Stan Lee, who wrote and published a comic book legacy that spans from the Depression Era to the present day, who created Spider-Man, Iron Man, the Incredible Hulk and Thor, died Monday at the age of 95. Under his longtime leadership, the publisher known today as Marvel Comics now oversees a portfolio of heroes and villains beloved by millions of fans and reaping billions more at the box office.
News of Lee’s death was first reported by TMZ. Joan Celia Lee, Stan’s daughter, confirmed the news to TMZ. The Hollywood Reporter is also confirming the news.
Lee’s wife, Joan Lee, died in July 2017, following complications resulting from a stroke. The two married in 1947, and their daughter Joan Celia Lee was born in 1950. His later days, since Joan’s death, have been characterized by a snarl of elder abuse accusations between his daughter and several family friends, culminating in a restraining order and criminal charges being levied against his former manager, Keya Morgan.
‘Smilin’ Stan Lee
Lee was born Stanley Martin Lieber in New York City in 1922, the son of Romanian Jewish immigrants, and at the age of 17, he began work as an assistant at Timely Comics, the company that would become Marvel Comics. Filling inkwells and fetching lunch, Lee’s career began just in time for Superman’s 1938 debut in Action Comics #1, kicking off the history of superhero comics.
His first published story was entitled “Captain America Foils the Traitor's Reve” — published under the nom de plume “Stan Lee,” which he would later make his legal name — and it was the first story in which the hero ever threw his shield as a ricocheting weapon.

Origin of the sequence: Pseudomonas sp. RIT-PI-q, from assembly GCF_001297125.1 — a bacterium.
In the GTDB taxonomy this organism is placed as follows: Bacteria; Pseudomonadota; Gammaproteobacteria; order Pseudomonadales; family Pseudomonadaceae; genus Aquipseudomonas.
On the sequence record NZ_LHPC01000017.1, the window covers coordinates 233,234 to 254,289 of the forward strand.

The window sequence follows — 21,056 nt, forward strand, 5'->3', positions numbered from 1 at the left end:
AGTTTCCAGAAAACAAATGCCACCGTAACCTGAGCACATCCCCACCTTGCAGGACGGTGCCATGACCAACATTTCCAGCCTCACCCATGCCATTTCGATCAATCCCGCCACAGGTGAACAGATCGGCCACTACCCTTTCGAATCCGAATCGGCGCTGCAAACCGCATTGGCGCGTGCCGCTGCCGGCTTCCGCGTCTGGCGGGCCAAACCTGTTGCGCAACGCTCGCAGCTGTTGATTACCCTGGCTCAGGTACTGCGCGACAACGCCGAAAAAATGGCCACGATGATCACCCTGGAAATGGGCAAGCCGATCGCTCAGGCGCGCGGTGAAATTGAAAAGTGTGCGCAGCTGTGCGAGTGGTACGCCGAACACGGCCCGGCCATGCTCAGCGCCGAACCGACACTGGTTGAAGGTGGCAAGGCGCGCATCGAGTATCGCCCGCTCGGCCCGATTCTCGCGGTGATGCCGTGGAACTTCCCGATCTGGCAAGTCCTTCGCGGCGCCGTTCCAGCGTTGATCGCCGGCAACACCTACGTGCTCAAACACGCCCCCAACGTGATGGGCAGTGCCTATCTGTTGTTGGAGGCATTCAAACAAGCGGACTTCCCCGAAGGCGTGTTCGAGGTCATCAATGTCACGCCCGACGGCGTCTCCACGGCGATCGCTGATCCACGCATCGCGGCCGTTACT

When Captain America creators Joe Simon and Jack Kirby left Timely after disagreements with the company, decimating the business’ editorial staff, Timely publisher Martin Goodman appointed Lee, then just 19 years old, as interim editor. From the temporary post, Lee would rise to editor-in-chief and remain there for more than 30 years, until he rose even further to the non-editorial post of publisher of Marvel Comics. The only interruption of his tenure was the wartime years of 1942 to 1945, when Lee served in the United States Army in various roles during World War II, including writing manuals and training films.
Under his editorial guidance and prolific pen, Timely completed its metamorphosis into Marvel Comics, fundamentally changing what audiences expected from superheroes and the folks who created them. Beginning with The Fantastic Four #1 in 1961, Lee spearheaded Marvel’s rocketlike rise to success and popularity — cementing the company in a never-ending battle with its chief competitor, DC Comics.
After stepping back from writing monthly comics in 1972, Lee went west in the early ’80s to focus on Marvel films and television projects, eventually leaving Marvel Comics altogether. His later career was characterized by a wide variety of projects and newly founded companies producing wild — if perhaps not as titanically successful — creative endeavors.
The Marvel Method